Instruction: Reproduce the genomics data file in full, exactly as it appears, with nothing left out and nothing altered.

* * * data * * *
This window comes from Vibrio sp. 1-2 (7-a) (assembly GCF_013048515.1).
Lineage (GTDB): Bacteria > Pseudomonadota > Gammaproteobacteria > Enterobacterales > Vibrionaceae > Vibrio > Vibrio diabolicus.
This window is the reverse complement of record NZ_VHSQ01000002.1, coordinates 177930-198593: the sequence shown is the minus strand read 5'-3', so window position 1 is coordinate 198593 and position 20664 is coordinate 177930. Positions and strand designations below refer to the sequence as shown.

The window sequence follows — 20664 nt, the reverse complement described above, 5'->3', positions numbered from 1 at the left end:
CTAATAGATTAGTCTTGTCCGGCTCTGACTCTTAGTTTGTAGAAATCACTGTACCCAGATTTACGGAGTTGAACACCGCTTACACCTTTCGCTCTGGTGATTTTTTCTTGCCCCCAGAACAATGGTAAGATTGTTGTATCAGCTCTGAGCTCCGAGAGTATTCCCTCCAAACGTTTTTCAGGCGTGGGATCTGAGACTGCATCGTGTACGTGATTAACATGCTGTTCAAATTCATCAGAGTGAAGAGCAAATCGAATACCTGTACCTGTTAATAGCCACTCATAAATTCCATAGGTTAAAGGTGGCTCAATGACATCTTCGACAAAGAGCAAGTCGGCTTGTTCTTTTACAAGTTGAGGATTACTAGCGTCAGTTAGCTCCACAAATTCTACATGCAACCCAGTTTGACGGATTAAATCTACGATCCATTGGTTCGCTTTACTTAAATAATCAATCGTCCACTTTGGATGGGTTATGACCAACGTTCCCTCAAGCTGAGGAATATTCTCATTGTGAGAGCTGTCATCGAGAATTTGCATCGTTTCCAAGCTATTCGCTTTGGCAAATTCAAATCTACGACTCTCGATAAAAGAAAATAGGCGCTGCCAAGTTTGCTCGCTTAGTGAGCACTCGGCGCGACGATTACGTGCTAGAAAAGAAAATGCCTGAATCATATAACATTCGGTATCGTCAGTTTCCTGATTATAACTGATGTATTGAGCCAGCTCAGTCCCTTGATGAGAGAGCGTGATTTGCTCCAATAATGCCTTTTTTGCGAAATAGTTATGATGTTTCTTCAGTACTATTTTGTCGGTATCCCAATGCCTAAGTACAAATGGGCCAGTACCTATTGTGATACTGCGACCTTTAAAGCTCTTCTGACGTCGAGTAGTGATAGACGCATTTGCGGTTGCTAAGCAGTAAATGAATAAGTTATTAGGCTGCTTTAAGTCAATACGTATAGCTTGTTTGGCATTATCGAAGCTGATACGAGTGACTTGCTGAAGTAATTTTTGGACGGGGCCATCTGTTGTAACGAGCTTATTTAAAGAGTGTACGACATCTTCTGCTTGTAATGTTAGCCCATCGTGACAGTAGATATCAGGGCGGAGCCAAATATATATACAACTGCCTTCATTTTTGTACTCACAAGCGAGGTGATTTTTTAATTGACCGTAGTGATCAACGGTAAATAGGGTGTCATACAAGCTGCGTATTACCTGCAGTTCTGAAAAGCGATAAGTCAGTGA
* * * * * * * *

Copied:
This window comes from Vibrio sp. 1-2 (7-a) (assembly GCF_013048515.1).
Lineage (GTDB): Bacteria > Pseudomonadota > Gammaproteobacteria > Enterobacterales > Vibrionaceae > Vibrio > Vibrio diabolicus.
This window is the reverse complement of record NZ_VHSQ01000002.1, coordinates 177930-198593: the sequence shown is the minus strand read 5'-3', so window position 1 is coordinate 198593 and position 20664 is coordinate 177930. Positions and strand designations below refer to the sequence as shown.

The window sequence follows — 20664 nt, the reverse complement described above, 5'->3', positions numbered from 1 at the left end:
CTAATAGATTAGTCTTGTCCGGCTCTGACTCTTAGTTTGTAGAAATCACTGTACCCAGATTTACGGAGTTGAACACCGCTTACACCTTTCGCTCTGGTGATTTTTTCTTGCCCCCAGAACAATGGTAAGATTGTTGTATCAGCTCTGAGCTCCGAGAGTATTCCCTCCAAACGTTTTTCAGGCGTGGGATCTGAGACTGCATCGTGTACGTGATTAACATGCTGTTCAAATTCATCAGAGTGAAGAGCAAATCGAATACCTGTACCTGTTAATAGCCACTCATAAATTCCATAGGTTAAAGGTGGCTCAATGACATCTTCGACAAAGAGCAAGTCGGCTTGTTCTTTTACAAGTTGAGGATTACTAGCGTCAGTTAGCTCCACAAATTCTACATGCAACCCAGTTTGACGGATTAAATCTACGATCCATTGGTTCGCTTTACTTAAATAATCAATCGTCCACTTTGGATGGGTTATGACCAACGTTCCCTCAAGCTGAGGAATATTCTCATTGTGAGAGCTGTCATCGAGAATTTGCATCGTTTCCAAGCTATTCGCTTTGGCAAATTCAAATCTACGACTCTCGATAAAAGAAAATAGGCGCTGCCAAGTTTGCTCGCTTAGTGAGCACTCGGCGCGACGATTACGTGCTAGAAAAGAAAATGCCTGAATCATATAACATTCGGTATCGTCAGTTTCCTGATTATAACTGATGTATTGAGCCAGCTCAGTCCCTTGATGAGAGAGCGTGATTTGCTCCAATAATGCCTTTTTTGCGAAATAGTTATGATGTTTCTTCAGTACTATTTTGTCGGTATCCCAATGCCTAAGTACAAATGGGCCAGTACCTATTGTGATACTGCGACCTTTAAAGCTCTTCTGACGTCGAGTAGTGATAGACGCATTTGCGGTTGCTAAGCAGTAAATGAATAAGTTATTAGGCTGCTTTAAGTCAATACGTATAGCTTGTTTGGCATTATCGAAGCTGATACGAGTGACTTGCTGAAGTAATTTTTGGACGGGGCCATCTGTTGTAACGAGCTTATTTAAAGAGTGTACGACATCTTCTGCTTGTAATGTTAGCCCATCGTGACAGTAGATATCAGGGCGGAGCCAAATATATATACAACTGCCTTCATTTTTGTACTCACAAGCGAGGTGATTTTTTAATTGACCGTAGTGATCAACGGTAAATAGGGTGTCATACAAGCTGCGTATTACCTGCAGTTCTGAAAAGCGATAAGTCAGTGA